Exemplary search displays. In the upper panel, target (gray oblique line) and singleton distractor (red vertical line) are embedded in a homogeneous context of gray vertical (or horizontal) lines. In the lower panel, target and singleton are embedded in a heterogeneous context of randomly arranged vertical and horizontal lines. Participants were to indicate the orientation of the target (leftward vs. rightward) while ignoring the distractor and the context. Black-dashed circles illustrate the possible target, and singleton locations and were not visible to participants. The target could be presented in a lateral position and the distractor on the vertical midline (lower panel), vice versa (upper panel), or both could be presented in a lateral position (not shown here).
Procedure
A trial started with the presentation of a gray central fixation dot that remained on the screen throughout the entire trial. After 500 ms, the search display was presented for 200 ms and then replaced with a blank display. Participants were asked to press one of the response buttons (labeled “/” or “\”) in order to indicate the orientation of the target in the search display, i.e., whether the target was pointing right upwards or right downwards. Button assignment was balanced across participants. Response speed was emphasized, but there was no time limit for the response. After participants' response, the fixation dot disappeared for 1000 ms until a new fixation dot announced the start of a new trial. Participants were told that both the context (the 456 horizontal and vertical lines) and the color singleton were irrelevant to the task and could be ignored. 
All three position conditions (target lateral, distractor vertical vs. target lateral, distractor lateral vs. target vertical, distractor lateral) were combined with the two context conditions (homogeneous vs. heterogeneous), leading to six experimental conditions. There were 192 trials per condition (1152 in total), randomly mixed across 24 blocks of 48 trials each. Two additional blocks in the beginning of the experiment served as training. After each block, performance feedback (response times and accuracy) was given to participants. 
EEG recording
EEG was recorded with Ag–AgCl electrodes from 64 electrodes (according to the International 10–10 System). Horizontal and vertical EOGs were recorded bipolarly from the outer canthi of the eyes and from above and below the observer's left eye, respectively. All electrodes were referenced to Cz and re-referenced off-line to the average of all electrodes. Electrode impedances were kept below 5 kΩ. Sampling rate was 1000 Hz with a high cutoff filter of 250 Hz and a low cutoff filter of 0.1 Hz.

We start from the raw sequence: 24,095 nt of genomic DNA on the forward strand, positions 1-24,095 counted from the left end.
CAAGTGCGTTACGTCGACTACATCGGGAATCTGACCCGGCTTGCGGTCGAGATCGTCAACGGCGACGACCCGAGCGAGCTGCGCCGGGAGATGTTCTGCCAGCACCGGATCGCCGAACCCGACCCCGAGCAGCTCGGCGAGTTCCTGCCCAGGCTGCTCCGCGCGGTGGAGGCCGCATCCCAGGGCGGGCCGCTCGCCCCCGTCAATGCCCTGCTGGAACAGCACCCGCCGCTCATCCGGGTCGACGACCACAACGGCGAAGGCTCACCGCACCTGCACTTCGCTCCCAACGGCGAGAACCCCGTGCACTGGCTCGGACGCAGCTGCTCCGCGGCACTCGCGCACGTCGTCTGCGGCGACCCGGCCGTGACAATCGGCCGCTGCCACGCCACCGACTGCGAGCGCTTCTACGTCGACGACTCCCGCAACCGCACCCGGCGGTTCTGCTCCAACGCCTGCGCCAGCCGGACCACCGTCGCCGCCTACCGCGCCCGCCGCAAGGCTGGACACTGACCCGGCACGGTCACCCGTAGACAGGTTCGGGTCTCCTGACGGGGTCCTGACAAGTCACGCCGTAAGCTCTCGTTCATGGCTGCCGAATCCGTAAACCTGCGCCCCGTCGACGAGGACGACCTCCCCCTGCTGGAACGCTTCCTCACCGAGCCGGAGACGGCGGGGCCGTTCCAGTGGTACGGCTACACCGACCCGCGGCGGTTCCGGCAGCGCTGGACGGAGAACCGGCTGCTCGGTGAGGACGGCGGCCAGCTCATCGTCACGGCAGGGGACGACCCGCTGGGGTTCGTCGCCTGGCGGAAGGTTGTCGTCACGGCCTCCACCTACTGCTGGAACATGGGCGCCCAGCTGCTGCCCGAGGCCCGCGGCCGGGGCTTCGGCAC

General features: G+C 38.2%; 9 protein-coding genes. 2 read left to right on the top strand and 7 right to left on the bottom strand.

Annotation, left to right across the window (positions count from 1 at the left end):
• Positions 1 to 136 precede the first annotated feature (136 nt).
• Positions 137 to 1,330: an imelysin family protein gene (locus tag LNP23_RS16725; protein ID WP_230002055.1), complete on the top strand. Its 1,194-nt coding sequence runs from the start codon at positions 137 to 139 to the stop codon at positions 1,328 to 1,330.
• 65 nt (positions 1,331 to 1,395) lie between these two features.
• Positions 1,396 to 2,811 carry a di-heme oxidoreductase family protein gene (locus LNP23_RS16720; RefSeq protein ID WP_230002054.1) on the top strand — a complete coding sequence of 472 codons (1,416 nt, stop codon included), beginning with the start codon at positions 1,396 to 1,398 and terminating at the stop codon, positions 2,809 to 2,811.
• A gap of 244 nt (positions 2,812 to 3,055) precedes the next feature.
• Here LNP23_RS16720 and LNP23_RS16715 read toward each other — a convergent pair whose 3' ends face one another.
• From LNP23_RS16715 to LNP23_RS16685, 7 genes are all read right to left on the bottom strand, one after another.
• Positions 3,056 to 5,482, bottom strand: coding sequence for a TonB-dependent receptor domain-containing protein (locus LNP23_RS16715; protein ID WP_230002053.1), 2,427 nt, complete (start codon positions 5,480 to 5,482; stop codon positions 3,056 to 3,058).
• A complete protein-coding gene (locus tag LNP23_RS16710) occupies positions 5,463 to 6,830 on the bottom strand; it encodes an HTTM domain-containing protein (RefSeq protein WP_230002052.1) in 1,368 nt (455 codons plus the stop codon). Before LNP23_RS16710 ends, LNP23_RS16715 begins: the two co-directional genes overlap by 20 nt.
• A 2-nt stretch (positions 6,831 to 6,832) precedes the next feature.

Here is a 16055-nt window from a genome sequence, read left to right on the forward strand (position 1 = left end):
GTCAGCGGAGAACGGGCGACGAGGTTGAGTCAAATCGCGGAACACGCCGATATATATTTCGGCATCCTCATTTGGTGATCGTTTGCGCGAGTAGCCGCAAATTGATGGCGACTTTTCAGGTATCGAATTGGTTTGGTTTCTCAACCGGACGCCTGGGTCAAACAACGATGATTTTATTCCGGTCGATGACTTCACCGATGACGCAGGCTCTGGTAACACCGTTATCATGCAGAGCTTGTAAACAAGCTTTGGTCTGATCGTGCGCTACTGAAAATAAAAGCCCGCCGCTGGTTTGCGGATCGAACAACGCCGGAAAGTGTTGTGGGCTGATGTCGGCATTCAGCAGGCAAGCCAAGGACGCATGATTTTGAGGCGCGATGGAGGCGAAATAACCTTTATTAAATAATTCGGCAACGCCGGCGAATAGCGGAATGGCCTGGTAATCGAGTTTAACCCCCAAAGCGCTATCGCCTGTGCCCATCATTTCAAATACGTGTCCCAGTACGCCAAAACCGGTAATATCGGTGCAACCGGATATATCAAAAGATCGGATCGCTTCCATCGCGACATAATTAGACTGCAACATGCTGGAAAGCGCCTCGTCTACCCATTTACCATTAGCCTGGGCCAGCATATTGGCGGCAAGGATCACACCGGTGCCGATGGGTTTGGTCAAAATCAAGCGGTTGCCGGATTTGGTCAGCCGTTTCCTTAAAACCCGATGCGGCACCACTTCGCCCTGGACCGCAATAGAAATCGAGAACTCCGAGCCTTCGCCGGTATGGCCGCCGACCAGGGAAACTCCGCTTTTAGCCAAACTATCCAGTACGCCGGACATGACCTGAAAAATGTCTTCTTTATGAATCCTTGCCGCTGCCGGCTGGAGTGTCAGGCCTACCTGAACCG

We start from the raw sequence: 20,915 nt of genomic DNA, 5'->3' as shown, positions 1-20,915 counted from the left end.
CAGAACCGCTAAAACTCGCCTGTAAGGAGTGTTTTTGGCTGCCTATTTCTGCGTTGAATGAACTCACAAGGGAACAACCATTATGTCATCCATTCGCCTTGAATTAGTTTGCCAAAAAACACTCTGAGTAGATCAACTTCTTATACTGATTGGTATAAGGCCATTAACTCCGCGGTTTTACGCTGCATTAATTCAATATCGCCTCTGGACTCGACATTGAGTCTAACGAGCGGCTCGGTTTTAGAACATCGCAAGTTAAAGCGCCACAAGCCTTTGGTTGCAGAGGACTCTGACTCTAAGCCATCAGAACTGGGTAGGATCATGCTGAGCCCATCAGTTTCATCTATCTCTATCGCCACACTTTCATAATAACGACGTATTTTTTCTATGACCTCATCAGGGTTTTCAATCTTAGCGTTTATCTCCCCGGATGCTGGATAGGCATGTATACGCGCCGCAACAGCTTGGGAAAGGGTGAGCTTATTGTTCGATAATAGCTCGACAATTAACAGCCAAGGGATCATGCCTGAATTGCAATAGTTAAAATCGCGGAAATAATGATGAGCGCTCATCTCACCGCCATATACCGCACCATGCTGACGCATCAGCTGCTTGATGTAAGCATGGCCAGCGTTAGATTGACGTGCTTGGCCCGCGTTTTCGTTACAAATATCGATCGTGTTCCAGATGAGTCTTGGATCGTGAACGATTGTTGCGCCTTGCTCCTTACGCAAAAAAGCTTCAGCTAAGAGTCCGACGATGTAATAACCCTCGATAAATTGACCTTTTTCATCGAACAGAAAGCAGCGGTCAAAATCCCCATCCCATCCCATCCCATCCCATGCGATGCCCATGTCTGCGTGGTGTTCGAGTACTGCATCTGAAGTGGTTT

Data analysis
Behavioral data
Mean response times (RT) and accuracy were calculated for each participant, separately for each context type (homogeneous vs. heterogeneous) and each position condition (target lateral, distractor vertical vs. target lateral, distractor lateral vs. target vertical, distractor lateral) and submitted to a 2 × 3 ANOVA. Trials with false responses were removed from the RT analysis. Trials with exceedingly long RT (±2 SD from mean RT calculated separately for each participant) were removed from accuracy and RT analyses. 
EEG data
EEG was averaged off-line over a 700-ms epoch including a 200-ms prestimulus baseline with epochs time-locked to the search display onset. Only trials with correct responses were analyzed. Furthermore, trials in which EOG electrodes revealed eye movements or blinks (indicated by any absolute voltage difference in a segment exceeding 80 μV or voltage steps between two sampling points exceeding 50 μV) or signal loss (voltage lower than 0.10 μV for a 100-ms interval) were excluded from analysis. Across all participants, 95.2 % of the correct trials showed no contamination with eye movements or blinks (SD = 5.8 %). Additionally, segments were excluded from further analysis on an individual-channel basis with the same criteria. One participant was excluded from further data analysis because only 50% of the trials were left after artifact rejection. 
For the N2pc analyses, the EEG was averaged for each participant separately for electrode sites contralateral and ipsilateral to the target (or to the distractor in trials with a target on the vertical midline). EEG was further averaged separately for each context type (homogeneous vs. heterogeneous), each position condition (target lateral, distractor vertical vs. target lateral, distractor lateral vs. target vertical, distractor lateral) and three epochs (150−200 ms; 200–250 ms; 250–300 ms). For statistical analyses, the difference of contralateral and ipsilateral ERPs (contra minus ipsi) was calculated for electrodes PO7 and PO8 and forwarded to a two-way repeated measures ANOVA with the factors Context (homogeneous vs. heterogeneous) and Position (target lateral, distractor vertical vs. target lateral, distractor lateral vs. target vertical, distractor lateral). ANOVAs were calculated separately for each of the three epochs.